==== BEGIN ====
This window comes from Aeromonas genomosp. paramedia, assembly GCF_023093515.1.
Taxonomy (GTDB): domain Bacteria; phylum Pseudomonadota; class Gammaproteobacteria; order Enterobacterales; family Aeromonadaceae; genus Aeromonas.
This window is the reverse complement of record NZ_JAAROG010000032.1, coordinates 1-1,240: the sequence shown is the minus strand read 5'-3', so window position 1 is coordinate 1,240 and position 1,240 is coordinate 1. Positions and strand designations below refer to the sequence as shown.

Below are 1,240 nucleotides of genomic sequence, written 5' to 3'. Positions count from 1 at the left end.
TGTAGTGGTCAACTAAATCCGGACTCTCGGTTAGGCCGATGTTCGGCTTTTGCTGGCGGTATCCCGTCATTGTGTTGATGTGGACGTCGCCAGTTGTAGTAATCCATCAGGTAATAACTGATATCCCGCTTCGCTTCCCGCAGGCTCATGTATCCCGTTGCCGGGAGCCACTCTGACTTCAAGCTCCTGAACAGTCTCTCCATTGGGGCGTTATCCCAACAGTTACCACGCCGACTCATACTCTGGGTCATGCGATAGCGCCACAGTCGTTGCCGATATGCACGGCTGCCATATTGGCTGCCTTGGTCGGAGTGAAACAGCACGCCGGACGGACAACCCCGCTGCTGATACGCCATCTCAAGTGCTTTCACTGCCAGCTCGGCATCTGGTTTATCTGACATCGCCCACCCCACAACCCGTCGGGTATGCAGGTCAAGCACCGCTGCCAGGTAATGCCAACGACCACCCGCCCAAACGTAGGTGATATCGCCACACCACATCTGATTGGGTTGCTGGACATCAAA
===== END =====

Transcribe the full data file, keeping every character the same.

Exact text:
This window comes from Aeromonas genomosp. paramedia, assembly GCF_023093515.1.
Taxonomy (GTDB): domain Bacteria; phylum Pseudomonadota; class Gammaproteobacteria; order Enterobacterales; family Aeromonadaceae; genus Aeromonas.
This window is the reverse complement of record NZ_JAAROG010000032.1, coordinates 1-1,240: the sequence shown is the minus strand read 5'-3', so window position 1 is coordinate 1,240 and position 1,240 is coordinate 1. Positions and strand designations below refer to the sequence as shown.

Below are 1,240 nucleotides of genomic sequence, written 5' to 3'. Positions count from 1 at the left end.
TGTAGTGGTCAACTAAATCCGGACTCTCGGTTAGGCCGATGTTCGGCTTTTGCTGGCGGTATCCCGTCATTGTGTTGATGTGGACGTCGCCAGTTGTAGTAATCCATCAGGTAATAACTGATATCCCGCTTCGCTTCCCGCAGGCTCATGTATCCCGTTGCCGGGAGCCACTCTGACTTCAAGCTCCTGAACAGTCTCTCCATTGGGGCGTTATCCCAACAGTTACCACGCCGACTCATACTCTGGGTCATGCGATAGCGCCACAGTCGTTGCCGATATGCACGGCTGCCATATTGGCTGCCTTGGTCGGAGTGAAACAGCACGCCGGACGGACAACCCCGCTGCTGATACGCCATCTCAAGTGCTTTCACTGCCAGCTCGGCATCTGGTTTATCTGACATCGCCCACCCCACAACCCGTCGGGTATGCAGGTCAAGCACCGCTGCCAGGTAATGCCAACGACCACCCGCCCAAACGTAGGTGATATCGCCACACCACATCTGATTGGGTTGCTGGACATCAAA